August 2008

             Today I photographed a small bee on the Black Mustard plant in our back garden. It was windy, so the plant was swaying a lot, which made it difficult to get nice photos. At one point, while I was doing my best to get a nice close up, the bee crawled onto my lense! :) For the other pictures I took, go to the bee and wasp section on the pictures & videos page.

             The Bittersweet (Solanum dulcamara) in our back garden is flowering! :) It has attracted a couple of bumblebees already, which collect pollen in a way that is nice to watch. They hang onto the yellow cone and buzz. The buzzing releases pollen from the inside of the cone, which then puffs out of the cone's end. The bumblebees catch the pollen and transport it to their legs. But sometimes the pollen is 'blown' out quite strongly, leaving the bumblebee in a cloud of pollen.

Today I went for a walk in Dal Palland, about 5 minutes from our house. :) The area is beautiful in my opinion and there is a lot to be seen. The first picture shows a close up of a Slender Rush (Juncus tenuis) flower. This non-indigenous plant typically grows beside or on trails and paths. It's seedwalls get sticky in moist weather and stick to the soles of shoes or to bicycle tires, by which it can be spread over great distances. The plant appearantly also offers a nice 'hunting ground' for ticks. One location in Dal Palland in particular seems to be home to a lot of these tiny creatures, a corner with a bench in the southern corner of the valley. The tick didn't respond to the warmth of my finger in the way I'd seen a tick in our back garden do, but I went back to Dal Palland on august 9th and was able to film that behaviour of a smaller tick (see next entry).
The last picture shows a heavily loaded small bee species, photographed on the top of the hillside in the nothern part of the valley.


I went to Dal Palland again today. I was finally able to film a tick responding to the warmt of my finger, though it was only a small tick and the behaviour was performed with less enthousiasm as a tick we'd seen in our back garden a while ago did.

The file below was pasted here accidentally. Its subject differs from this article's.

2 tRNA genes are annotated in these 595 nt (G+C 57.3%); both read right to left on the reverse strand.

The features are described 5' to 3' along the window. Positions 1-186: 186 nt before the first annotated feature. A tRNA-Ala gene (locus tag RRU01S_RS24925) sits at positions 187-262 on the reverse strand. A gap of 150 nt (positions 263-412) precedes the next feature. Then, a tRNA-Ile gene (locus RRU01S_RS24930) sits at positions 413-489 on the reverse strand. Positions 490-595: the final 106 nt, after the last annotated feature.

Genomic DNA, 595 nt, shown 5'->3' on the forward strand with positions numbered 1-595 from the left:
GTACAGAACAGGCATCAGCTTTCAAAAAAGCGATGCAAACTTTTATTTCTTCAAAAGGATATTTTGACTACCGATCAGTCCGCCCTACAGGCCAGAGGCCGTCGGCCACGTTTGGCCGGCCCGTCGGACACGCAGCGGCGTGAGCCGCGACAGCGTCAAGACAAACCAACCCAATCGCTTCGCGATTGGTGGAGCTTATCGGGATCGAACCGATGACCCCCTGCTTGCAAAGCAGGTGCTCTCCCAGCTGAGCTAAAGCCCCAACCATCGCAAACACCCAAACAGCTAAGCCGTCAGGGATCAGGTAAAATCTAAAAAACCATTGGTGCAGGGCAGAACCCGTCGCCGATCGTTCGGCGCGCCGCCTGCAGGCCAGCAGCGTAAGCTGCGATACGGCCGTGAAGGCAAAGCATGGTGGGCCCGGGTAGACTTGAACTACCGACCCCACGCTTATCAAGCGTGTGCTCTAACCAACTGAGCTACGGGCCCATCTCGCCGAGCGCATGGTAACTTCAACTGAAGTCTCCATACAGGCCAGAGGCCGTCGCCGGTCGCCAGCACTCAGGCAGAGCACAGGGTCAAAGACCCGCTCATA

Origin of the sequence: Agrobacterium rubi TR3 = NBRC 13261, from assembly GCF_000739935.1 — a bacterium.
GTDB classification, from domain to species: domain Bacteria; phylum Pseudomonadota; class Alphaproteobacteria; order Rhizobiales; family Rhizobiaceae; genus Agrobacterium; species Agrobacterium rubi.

Also filmed and photographed a couple of very impressive ichneumon wasps on Hogweed. The video has some nice bird sounds as well, the alarm call of the Winter Wren (like stones being hit against eachother at great speed), and the call of the Green Woodpecker (a loud laughing call). At about the same location of where I saw the wasps, I was able to photograph a juvenile Robin from very nearby (approx. 2,5 metres).

             In the early spring I planted a couple of Grey Willow root-fragments in our back garden. After the failed attempt of planting a cut off branch, the root-fragments did grow fresh new leafs. I wanted a Grey Willow in our garden because willow flowers are one of the first nectar and pollen sources in the early spring. Beside that, willows are the host plant for many species of butterflies. Willows are dioecious plants, which means there are male and female plants, rather than male and female flowers on a single plant. I'm not completely sure what sex we have in our garden now. I'm hoping for males (we have two plants), or a male and a female, because male plants quite possibly have the biggest flowers of all native willows. They're most beautiful in my opinion any way.But we'll have to wait 'till spring next year to know for sure, that is, if they'll flower in their first spring after having been planted in our garden.
But even though they're not flowering yet, they ARE already attracting insects! Today I photographed the first caterpillar (as far as I've seen), though it's only a small one. No idea what species, but it's nice to see it anyway. :)

             Today I discovered the nest of a pottery wasp (Eumenes sp.) on the wall of our garage. There are 4 species of pottery wasps in the Netherlands, of which Eumenes papillarius is the most common. The female pottery wasp starts the construction of her nest by building a round or egg-shaped, urnlike pot with a small, collar-shaped opening. She then slides the tip of her abdomen inside and attaches a stalked egg to the cellwall. Next she brings in caterpillars and pushes the in through the small opening. Finally, she breaks off the collar-like structure and using it as mortar to close the opening. Because of this, the closed nestplace loses it's urn-shape and is harder to discover. I think the urn in our garden was never used, as I found out the next day that it'd been destroyed, there was a large hole right in the middle. Thanks to the Guide to Bees, Wasps and Ants by Heiko Bellman for being so educational and fun to read!